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Thursday 14 December 2017
Commentary

Elgar’s ghost

Elgar’s ghost

Reginald Dumas writes a weekly column for the Newsday.

The other day I wrote a letter to the Express asking that the Port of Spain City Corporation change the names of a number of streets in Woodbrook. These names represent a murderous, racist British colonial past in South Africa, and have nothing whatsoever to do with Trinidad and Tobago. I still hope someone can tell me why the British Colonial Office inflicted them on us.

I received a few calls in response to my letter — all but one of them, interestingly, from the lower half of Trinidad, and only one of the callers known to me — expressing support for my request.

One of the calls was from Cedros. The person told me that he had attended the recent graduation ceremony of a young relative of his at the University of Trinidad and Tobago (UTT), and that a tune played at the ceremony was one he recognised instantly as an old British colonial standard, Land of Hope and Glory.

My caller must be of a certain generation to know that. I remember, as a QRC schoolboy a long, long time ago, singing praises to our colonisers on what was called Empire Day (May 24). Land of Hope and Glory was obligatory. So was Rule, Britannia, which began “When Britain first, at heaven’s command/ Arose from out the azure main,” and continued along such pompous lines. At heaven’s command!

Imagine the scene at QRC on Empire Day (other schools also suffered). Hundreds of boys in the searing mid-morning heat, raising their untrained voices in homage to a “Land of hope and glory/ Mother of the free/ How shall we extol thee/ Who are born of thee?/ Wider still and wider/ Shall thy bounds be set/ God who made thee mighty/ Make thee mightier yet!” (The last two lines were repeated.)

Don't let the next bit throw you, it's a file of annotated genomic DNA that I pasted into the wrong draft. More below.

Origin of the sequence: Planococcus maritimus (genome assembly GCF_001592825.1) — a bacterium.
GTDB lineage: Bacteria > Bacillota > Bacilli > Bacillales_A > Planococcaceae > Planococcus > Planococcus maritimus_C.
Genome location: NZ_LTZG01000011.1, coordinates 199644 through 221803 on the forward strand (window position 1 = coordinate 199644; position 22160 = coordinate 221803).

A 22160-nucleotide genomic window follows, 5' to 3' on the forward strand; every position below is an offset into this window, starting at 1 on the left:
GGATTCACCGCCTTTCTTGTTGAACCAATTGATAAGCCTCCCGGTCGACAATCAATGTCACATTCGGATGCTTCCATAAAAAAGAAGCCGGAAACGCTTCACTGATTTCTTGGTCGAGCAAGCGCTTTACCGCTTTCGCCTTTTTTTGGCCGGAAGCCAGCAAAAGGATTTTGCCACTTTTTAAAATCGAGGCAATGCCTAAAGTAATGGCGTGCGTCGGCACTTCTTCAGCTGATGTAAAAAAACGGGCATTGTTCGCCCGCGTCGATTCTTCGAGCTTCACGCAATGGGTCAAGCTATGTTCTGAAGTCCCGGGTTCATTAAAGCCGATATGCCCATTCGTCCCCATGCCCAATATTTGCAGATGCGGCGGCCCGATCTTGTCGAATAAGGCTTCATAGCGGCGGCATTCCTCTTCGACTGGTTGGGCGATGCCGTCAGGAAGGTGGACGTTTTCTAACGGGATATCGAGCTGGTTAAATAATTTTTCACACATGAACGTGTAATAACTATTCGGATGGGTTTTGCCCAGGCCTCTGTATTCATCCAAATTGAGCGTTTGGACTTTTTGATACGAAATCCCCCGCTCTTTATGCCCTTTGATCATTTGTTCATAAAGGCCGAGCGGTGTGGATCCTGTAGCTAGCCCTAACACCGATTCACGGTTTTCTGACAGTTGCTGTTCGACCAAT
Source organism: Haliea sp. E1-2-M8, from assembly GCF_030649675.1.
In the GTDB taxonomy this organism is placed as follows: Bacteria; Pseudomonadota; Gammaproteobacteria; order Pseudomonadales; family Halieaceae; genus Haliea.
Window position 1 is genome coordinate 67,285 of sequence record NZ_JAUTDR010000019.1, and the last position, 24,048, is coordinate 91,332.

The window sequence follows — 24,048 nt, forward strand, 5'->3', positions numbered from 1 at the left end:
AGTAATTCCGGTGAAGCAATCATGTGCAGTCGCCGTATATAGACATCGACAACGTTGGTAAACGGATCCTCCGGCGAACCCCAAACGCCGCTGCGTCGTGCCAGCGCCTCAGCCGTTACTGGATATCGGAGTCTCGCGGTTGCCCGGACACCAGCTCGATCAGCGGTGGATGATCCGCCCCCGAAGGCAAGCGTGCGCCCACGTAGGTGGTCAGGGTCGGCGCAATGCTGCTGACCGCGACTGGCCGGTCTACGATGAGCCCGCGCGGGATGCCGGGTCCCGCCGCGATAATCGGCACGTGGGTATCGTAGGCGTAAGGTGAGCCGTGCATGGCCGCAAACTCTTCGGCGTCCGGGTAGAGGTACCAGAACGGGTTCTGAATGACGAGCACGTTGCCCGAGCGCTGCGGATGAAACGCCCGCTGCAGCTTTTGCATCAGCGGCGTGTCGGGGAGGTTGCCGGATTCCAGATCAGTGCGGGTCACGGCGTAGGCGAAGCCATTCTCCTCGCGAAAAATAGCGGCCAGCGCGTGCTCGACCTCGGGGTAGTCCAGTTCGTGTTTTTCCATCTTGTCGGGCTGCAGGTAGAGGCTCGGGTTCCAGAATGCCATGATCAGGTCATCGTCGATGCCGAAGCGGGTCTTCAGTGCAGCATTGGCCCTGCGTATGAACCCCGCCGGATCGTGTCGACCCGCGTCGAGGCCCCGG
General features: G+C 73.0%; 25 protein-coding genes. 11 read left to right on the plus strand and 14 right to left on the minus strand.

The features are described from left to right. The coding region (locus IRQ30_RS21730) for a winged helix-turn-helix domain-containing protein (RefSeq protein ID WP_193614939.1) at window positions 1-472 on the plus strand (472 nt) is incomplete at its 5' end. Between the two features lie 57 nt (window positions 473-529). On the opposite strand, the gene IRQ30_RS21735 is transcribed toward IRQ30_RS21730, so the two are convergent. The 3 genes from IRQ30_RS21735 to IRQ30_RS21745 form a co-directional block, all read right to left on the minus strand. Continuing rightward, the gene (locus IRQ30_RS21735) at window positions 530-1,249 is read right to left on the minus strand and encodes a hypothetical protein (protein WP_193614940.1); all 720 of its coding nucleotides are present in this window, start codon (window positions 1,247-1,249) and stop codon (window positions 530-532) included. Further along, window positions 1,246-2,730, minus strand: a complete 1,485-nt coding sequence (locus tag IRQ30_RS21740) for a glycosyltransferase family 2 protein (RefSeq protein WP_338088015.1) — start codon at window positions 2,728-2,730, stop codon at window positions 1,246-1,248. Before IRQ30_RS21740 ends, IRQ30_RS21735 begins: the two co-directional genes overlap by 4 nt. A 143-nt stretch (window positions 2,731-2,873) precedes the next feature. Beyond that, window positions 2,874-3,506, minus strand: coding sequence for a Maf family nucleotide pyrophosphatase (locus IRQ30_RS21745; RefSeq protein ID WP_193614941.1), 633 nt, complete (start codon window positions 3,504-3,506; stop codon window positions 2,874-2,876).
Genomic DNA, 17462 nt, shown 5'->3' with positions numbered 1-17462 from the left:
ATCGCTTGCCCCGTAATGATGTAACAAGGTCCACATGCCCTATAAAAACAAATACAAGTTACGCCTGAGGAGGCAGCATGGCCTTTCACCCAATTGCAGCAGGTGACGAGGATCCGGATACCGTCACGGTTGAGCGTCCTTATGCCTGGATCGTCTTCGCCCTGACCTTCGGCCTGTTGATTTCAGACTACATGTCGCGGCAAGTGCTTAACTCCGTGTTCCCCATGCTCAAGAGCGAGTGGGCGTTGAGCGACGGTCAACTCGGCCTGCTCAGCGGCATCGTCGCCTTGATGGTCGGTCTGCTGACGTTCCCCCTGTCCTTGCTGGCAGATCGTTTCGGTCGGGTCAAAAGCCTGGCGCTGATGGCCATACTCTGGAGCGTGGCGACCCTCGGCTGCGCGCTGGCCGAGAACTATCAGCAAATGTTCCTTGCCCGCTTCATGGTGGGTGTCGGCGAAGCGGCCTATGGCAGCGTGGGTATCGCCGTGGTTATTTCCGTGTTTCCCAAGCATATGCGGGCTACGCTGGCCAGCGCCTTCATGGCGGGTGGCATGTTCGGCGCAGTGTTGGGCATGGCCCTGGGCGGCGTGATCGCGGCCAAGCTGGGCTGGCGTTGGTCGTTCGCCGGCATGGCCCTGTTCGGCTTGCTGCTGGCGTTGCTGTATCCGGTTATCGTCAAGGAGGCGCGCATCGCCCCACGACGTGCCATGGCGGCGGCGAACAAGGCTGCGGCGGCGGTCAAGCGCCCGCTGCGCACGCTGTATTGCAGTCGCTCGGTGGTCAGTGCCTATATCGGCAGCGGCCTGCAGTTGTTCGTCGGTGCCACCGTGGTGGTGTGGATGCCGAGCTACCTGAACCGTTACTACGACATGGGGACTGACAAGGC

I have a recollection that instead of “Mother of the free/ How shall we extol thee/ Who are born of thee,” we would sing “Banner of the free/ Over many races/ Waving merrily,” but I shall have to check that with my contemporaries. Oh yes, we would each get a bun, and some juice, after our loyal purgatory.

Those were the fading days of empire.

The Second World War had brought great psychological change, and colonialism was being challenged everywhere. Political freedom was still some distance away, however. In the meantime, the unfree of QRC would hymn their foreign mother, Britain (improbably touted as having given birth to them), herself the “mighty” creation of a Christian God who was now exhorted to invest her with even more might, through the acquisition of more territory. Fade, yes, but empire wasn’t going to disappear just like that.

I am told that at high school and university graduations in the USA, Land of Hope and Glory is usually played as a processional tune. But the music was composed by Edward Elgar, a Briton. How did it cross the Atlantic and become so popular on the other side? Wikipedia says that Elgar wrote it in 1901 as part of the first of his five “Pomp and Circumstance” marches. He rewrote it in 1902 (the year the bloody British campaign against South Africans, black and white, ended, and the year Empire Day was first celebrated).

In 1905 he received an honorary doctorate from Yale University.

His music was played at the ceremony, and Land of Hope and Glory was adopted, first by Yale and then by other US academic institutions. I understand it is now known in that country as The Graduation March.

All well and good for Elgar and the USA, but was my Cedros informant correct? Is it true that the tune was used in 2017 at the UTT? If nothing else, the Americans can say that they don’t know the words, only the music — US political independence preceded Trinidad’s entry into British colonialism by 21 years (Tobago was already there), and in any case it was only in 1905 that Americans really came to appreciate Elgar. The vast majority of our own post-1962ers would be unfamiliar with both music and lyrics. But what of the rest of us?

I must ask: how would an American graduation tune, which is really a British imperial (and imperialist) composition, find its way (if that is indeed the case) into a university financially propped up by the taxpayer of a post-colonial Trinidad and Tobago? Have we nothing indigenous to offer, or at least something without the negative connotations of this particular piece of music? Or will I be told that it is part of our history, and should therefore be left alone? And that it sounds nice? And that the UTT has been using it for years without trouble, so why question it now?

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